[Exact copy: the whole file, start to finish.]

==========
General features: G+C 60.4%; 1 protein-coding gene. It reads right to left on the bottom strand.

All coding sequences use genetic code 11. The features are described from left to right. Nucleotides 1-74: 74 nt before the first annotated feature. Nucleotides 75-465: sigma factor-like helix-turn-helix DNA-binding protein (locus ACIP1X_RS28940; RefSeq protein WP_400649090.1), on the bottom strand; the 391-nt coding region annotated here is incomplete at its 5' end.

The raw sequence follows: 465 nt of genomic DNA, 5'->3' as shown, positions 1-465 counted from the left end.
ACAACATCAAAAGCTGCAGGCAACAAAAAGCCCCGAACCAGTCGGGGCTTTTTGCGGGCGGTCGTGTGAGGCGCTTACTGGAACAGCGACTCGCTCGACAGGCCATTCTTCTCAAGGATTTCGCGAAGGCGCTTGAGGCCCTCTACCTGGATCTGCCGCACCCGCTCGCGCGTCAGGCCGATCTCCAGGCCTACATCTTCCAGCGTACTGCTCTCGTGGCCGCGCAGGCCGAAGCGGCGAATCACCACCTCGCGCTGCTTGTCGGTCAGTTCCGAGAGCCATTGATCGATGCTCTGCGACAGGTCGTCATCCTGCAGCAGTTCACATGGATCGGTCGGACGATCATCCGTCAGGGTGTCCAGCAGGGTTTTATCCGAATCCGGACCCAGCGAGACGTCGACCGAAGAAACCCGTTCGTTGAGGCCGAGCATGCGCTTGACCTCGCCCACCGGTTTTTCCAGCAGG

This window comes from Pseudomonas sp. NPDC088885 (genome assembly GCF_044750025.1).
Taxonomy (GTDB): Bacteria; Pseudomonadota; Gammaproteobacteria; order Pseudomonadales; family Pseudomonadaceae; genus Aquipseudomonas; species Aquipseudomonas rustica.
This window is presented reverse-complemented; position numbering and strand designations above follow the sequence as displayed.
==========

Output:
General features: G+C 60.4%; 1 protein-coding gene. It reads right to left on the bottom strand.

All coding sequences use genetic code 11. The features are described from left to right. Nucleotides 1-74: 74 nt before the first annotated feature. Nucleotides 75-465: sigma factor-like helix-turn-helix DNA-binding protein (locus ACIP1X_RS28940; RefSeq protein WP_400649090.1), on the bottom strand; the 391-nt coding region annotated here is incomplete at its 5' end.

The raw sequence follows: 465 nt of genomic DNA, 5'->3' as shown, positions 1-465 counted from the left end.
ACAACATCAAAAGCTGCAGGCAACAAAAAGCCCCGAACCAGTCGGGGCTTTTTGCGGGCGGTCGTGTGAGGCGCTTACTGGAACAGCGACTCGCTCGACAGGCCATTCTTCTCAAGGATTTCGCGAAGGCGCTTGAGGCCCTCTACCTGGATCTGCCGCACCCGCTCGCGCGTCAGGCCGATCTCCAGGCCTACATCTTCCAGCGTACTGCTCTCGTGGCCGCGCAGGCCGAAGCGGCGAATCACCACCTCGCGCTGCTTGTCGGTCAGTTCCGAGAGCCATTGATCGATGCTCTGCGACAGGTCGTCATCCTGCAGCAGTTCACATGGATCGGTCGGACGATCATCCGTCAGGGTGTCCAGCAGGGTTTTATCCGAATCCGGACCCAGCGAGACGTCGACCGAAGAAACCCGTTCGTTGAGGCCGAGCATGCGCTTGACCTCGCCCACCGGTTTTTCCAGCAGG

This window comes from Pseudomonas sp. NPDC088885 (genome assembly GCF_044750025.1).
Taxonomy (GTDB): Bacteria; Pseudomonadota; Gammaproteobacteria; order Pseudomonadales; family Pseudomonadaceae; genus Aquipseudomonas; species Aquipseudomonas rustica.
This window is presented reverse-complemented; position numbering and strand designations above follow the sequence as displayed.